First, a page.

WASHINGTON — A bipartisan group of lawmakers are urging Norfolk Southern to do more to help recovery efforts in the wake of a train derailment near East Palestine, Ohio, and the fallout for wildlife and residents, according to a letter to the company’s CEO shared exclusively with NBC News.
“As the carrier responsible for operating the train, Norfolk Southern has a duty to be an active member of the response and clean up,” the members of Congress wrote to Norfolk Southern CEO Alan Shaw.
The group, which includes all of the lawmakers who represent the affected parts of Ohio and Pennsylvania in Congress, demands that Norfolk Southern provide “generous recovery support” to communities impacted by the rail disaster.
“We hear from our constituents on the ground concerned about Norfolk Southern’s responsiveness. ... For the sake of the residents and communities struggling to recover from the derailment, we write to state our clear expectation that Norfolk Southern be proactive, transparent, and responsive to local needs in providing full and fair remuneration for the damages this derailment has caused," members wrote.
The lawmakers cite the “replacement of gear for any involved first responders, assistance to businesses forced to close due to the evacuation, and compensation for workers unable to work due to the evacuation” in particular.
Signing the letter were the four senators from both states — Democrats Bob Casey and John Fetterman of Pennsylvania, Republican JD Vance and Democrat Sherrod Brown of Ohio — as well as Reps. Christopher Deluzio, D-Pa., and Bill Johnson, R-Ohio.
The letter also requests that the company pay for “continued testing by an independent third party of the air, water, and other exposure levels for anyone in the broader region who requests it.”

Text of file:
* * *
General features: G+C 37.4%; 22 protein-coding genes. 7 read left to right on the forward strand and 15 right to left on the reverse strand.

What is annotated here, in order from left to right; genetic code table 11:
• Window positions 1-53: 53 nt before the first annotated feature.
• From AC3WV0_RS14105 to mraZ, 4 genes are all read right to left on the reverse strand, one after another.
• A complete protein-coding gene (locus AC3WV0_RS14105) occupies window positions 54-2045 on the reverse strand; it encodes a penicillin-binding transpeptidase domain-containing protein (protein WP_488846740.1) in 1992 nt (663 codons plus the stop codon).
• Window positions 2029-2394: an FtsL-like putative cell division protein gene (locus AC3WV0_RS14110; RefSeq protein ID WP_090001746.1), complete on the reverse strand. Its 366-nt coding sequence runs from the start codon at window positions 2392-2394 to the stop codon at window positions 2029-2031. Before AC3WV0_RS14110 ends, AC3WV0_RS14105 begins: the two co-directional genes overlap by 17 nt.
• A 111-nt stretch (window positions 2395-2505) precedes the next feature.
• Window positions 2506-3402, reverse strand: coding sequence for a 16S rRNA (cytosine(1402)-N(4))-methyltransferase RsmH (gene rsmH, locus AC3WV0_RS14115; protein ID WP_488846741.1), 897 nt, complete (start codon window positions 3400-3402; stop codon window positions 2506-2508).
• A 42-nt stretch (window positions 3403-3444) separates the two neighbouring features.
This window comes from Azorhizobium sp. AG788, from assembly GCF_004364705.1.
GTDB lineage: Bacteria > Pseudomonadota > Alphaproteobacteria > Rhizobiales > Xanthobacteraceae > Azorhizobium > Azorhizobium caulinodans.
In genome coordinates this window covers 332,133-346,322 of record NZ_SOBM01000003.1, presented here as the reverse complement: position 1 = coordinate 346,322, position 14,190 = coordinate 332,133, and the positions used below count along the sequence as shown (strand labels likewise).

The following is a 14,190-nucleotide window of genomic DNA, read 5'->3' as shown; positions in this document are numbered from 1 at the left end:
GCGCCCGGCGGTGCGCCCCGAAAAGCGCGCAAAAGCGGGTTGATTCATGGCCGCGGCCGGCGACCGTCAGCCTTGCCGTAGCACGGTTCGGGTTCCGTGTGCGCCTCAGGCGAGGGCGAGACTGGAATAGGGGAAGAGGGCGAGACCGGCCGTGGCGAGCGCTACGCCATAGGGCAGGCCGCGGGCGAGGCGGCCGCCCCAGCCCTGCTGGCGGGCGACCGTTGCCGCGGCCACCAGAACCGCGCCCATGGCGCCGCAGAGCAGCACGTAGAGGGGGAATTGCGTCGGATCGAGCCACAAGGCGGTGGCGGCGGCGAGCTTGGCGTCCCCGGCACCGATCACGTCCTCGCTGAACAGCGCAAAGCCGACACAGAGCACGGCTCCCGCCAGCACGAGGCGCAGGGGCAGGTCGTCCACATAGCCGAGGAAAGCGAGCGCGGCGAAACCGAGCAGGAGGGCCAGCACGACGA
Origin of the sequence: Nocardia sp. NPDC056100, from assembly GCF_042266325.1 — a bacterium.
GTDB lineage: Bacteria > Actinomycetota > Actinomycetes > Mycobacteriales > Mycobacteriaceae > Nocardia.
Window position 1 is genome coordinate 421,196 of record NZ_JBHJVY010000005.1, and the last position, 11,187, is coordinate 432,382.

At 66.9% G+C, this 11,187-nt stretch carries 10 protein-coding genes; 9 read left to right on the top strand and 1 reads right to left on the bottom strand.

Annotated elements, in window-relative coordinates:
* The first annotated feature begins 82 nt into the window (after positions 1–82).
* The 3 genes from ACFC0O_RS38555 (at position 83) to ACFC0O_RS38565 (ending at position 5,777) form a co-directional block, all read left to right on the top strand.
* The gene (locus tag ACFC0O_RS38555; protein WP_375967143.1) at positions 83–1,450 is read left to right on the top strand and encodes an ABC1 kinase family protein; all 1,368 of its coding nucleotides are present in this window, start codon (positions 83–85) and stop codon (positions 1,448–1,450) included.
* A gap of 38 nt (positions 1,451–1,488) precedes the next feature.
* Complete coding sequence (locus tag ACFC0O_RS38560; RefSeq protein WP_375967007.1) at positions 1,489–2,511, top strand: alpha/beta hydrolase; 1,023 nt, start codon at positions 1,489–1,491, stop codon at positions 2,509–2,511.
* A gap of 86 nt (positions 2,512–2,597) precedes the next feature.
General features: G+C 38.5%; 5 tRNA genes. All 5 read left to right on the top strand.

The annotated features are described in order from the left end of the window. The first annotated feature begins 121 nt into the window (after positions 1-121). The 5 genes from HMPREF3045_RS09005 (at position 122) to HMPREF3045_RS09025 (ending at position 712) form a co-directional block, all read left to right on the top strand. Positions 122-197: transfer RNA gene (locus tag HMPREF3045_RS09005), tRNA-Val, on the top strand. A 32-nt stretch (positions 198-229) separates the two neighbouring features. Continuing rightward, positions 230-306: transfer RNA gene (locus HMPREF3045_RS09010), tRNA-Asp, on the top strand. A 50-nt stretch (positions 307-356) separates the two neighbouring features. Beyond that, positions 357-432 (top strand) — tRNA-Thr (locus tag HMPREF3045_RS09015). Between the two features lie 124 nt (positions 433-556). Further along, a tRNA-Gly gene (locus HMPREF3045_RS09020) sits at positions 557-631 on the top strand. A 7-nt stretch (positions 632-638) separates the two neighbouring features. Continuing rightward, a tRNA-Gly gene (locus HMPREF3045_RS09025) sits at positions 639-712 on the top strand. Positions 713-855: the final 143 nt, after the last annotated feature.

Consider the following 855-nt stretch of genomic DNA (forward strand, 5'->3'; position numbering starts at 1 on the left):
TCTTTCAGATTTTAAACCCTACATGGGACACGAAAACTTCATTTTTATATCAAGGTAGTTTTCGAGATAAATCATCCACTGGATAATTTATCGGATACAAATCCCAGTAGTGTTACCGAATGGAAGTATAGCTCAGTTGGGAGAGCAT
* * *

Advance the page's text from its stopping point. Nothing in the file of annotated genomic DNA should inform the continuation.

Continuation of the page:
“We must see concrete plans for how Norfolk Southern will take financial responsibility for the issues caused by this derailment, which will affect these communities long after the immediate crash site has been remediated,” members wrote.
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The group requests answers in writing to several questions, from what the company’s plans are to reimburse local farmers if their crops or livestock are found to be harmed, to how Norfolk Southern will determine the amount of direct financial compensation it will provide to municipalities affected by the derailment.
“In the long-term, Norfolk Southern must make the necessary improvements to safety practices regarding the transport of hazardous materials on U.S. railroads, and increased safety will require significant new investment by Norfolk Southern,” the lawmakers concluded. “No American family should be forced to face the horror of fleeing their homes because hazardous materials have spilled or caught fire in their community.”
Both Brown and Vance traveled to East Palestine, separately, on Thursday to survey the damage. In his own visit Thursday, EPA Administrator Michael Regan promised that the Biden administration would “get to the bottom” of the derailment.